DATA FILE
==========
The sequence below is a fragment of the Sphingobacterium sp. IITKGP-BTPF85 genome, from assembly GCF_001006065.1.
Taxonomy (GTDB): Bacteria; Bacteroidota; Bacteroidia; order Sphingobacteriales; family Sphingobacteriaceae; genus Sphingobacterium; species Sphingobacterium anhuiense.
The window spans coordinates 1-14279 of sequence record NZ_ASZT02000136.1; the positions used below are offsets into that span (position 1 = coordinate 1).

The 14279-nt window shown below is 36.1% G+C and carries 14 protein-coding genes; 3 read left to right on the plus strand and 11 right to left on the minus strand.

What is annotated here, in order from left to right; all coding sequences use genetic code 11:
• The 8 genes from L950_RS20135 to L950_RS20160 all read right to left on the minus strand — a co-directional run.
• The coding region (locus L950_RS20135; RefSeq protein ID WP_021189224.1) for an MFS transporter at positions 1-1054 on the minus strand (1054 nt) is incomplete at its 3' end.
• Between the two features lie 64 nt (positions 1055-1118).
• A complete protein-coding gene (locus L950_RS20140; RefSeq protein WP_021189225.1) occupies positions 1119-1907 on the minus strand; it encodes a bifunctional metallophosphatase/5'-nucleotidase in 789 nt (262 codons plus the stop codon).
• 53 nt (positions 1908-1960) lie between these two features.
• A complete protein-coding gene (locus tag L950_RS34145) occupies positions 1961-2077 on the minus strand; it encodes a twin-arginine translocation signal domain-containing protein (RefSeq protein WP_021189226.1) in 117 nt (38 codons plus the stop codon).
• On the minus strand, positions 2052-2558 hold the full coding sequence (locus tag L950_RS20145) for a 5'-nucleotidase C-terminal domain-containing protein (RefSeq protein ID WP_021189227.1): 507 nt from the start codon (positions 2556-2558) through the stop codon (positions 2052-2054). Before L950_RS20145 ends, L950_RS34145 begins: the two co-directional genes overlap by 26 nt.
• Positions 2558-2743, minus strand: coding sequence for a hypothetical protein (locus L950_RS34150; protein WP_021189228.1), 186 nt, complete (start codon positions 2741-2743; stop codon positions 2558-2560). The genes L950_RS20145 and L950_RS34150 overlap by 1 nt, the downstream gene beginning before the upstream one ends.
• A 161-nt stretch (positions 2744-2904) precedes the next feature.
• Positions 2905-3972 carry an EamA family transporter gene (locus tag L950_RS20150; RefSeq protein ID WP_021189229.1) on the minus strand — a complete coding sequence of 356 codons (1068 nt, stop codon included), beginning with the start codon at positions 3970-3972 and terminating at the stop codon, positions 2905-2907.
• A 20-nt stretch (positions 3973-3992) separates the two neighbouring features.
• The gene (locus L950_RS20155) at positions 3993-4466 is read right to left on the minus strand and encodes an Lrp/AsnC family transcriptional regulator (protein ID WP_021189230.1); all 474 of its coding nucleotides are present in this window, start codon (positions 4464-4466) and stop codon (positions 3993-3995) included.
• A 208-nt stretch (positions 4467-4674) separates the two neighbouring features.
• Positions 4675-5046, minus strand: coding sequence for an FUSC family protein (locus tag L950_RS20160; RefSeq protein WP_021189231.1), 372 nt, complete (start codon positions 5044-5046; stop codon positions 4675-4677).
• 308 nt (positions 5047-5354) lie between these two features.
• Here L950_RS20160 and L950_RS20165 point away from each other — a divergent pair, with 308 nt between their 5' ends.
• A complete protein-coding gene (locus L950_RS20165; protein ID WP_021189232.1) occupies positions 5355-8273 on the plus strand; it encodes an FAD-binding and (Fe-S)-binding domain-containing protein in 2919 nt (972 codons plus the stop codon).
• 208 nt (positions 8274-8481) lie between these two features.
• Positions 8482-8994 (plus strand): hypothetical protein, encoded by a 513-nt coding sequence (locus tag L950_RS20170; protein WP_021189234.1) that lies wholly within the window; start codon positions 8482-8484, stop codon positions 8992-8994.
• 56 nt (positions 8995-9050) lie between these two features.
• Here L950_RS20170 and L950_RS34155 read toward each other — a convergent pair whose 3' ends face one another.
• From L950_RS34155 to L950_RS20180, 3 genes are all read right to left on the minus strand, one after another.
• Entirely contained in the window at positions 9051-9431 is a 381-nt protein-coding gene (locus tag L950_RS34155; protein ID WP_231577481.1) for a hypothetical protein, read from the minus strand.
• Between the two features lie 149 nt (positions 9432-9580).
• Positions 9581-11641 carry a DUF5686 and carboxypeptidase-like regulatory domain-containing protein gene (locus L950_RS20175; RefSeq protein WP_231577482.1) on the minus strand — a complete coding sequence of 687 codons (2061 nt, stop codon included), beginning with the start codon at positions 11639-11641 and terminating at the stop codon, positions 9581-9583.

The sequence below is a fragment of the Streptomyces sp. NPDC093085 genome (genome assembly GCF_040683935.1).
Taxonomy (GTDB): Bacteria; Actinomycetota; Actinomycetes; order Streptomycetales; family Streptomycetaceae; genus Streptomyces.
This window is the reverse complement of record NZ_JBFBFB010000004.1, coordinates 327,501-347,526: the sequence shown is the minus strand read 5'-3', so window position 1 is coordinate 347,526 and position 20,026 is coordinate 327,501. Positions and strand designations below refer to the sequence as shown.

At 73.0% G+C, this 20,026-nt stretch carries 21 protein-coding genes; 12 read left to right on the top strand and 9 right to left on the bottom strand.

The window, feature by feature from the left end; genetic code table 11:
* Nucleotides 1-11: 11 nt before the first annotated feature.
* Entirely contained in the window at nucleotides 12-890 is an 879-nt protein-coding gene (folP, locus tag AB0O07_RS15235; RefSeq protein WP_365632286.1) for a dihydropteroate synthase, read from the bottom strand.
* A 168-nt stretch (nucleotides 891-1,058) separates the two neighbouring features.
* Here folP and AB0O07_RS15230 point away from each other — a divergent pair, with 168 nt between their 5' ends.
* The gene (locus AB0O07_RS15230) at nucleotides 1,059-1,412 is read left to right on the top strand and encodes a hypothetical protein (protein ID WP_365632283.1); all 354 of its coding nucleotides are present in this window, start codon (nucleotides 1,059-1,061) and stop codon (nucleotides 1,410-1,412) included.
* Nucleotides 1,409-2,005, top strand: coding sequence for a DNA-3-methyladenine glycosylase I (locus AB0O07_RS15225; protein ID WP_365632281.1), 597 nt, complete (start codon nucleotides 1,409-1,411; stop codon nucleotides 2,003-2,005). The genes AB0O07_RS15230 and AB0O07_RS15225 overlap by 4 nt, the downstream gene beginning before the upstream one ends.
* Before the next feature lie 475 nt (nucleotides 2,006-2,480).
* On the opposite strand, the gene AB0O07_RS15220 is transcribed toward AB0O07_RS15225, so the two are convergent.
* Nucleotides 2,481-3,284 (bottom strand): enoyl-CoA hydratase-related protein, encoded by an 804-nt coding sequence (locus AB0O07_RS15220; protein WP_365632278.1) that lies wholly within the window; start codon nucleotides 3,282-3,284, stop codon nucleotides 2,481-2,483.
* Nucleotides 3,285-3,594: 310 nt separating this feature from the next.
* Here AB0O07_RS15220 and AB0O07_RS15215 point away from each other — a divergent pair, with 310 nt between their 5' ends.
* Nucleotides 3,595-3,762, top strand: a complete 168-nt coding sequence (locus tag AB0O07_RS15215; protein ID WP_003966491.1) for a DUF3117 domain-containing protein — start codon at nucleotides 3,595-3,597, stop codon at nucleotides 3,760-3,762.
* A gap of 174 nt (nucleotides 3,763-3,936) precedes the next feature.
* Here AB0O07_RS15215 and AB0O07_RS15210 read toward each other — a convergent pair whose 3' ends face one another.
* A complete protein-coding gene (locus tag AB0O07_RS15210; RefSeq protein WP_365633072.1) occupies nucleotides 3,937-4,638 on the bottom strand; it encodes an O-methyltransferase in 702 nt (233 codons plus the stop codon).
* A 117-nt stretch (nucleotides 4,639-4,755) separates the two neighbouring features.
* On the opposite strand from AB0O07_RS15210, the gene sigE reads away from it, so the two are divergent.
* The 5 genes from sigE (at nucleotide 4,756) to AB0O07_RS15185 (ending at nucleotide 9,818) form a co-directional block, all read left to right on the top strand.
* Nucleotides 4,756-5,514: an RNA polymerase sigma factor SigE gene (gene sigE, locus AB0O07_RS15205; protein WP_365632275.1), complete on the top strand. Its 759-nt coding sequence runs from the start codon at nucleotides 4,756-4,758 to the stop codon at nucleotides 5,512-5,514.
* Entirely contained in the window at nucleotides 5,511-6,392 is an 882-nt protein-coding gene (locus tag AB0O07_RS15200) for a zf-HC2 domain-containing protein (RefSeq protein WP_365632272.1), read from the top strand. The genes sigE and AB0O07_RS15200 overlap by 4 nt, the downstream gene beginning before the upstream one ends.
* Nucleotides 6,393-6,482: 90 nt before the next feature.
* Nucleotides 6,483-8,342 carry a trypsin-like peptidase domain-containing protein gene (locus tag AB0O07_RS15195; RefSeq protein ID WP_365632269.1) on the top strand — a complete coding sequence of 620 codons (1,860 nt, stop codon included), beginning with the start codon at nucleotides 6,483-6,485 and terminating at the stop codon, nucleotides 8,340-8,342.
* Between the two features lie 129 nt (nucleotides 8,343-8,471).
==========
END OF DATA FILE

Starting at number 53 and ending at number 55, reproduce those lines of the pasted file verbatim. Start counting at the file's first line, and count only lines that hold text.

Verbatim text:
* The 5 genes from sigE (at nucleotide 4,756) to AB0O07_RS15185 (ending at nucleotide 9,818) form a co-directional block, all read left to right on the top strand.
* Nucleotides 4,756-5,514: an RNA polymerase sigma factor SigE gene (gene sigE, locus AB0O07_RS15205; protein WP_365632275.1), complete on the top strand. Its 759-nt coding sequence runs from the start codon at nucleotides 4,756-4,758 to the stop codon at nucleotides 5,512-5,514.
* Entirely contained in the window at nucleotides 5,511-6,392 is an 882-nt protein-coding gene (locus tag AB0O07_RS15200) for a zf-HC2 domain-containing protein (RefSeq protein WP_365632272.1), read from the top strand. The genes sigE and AB0O07_RS15200 overlap by 4 nt, the downstream gene beginning before the upstream one ends.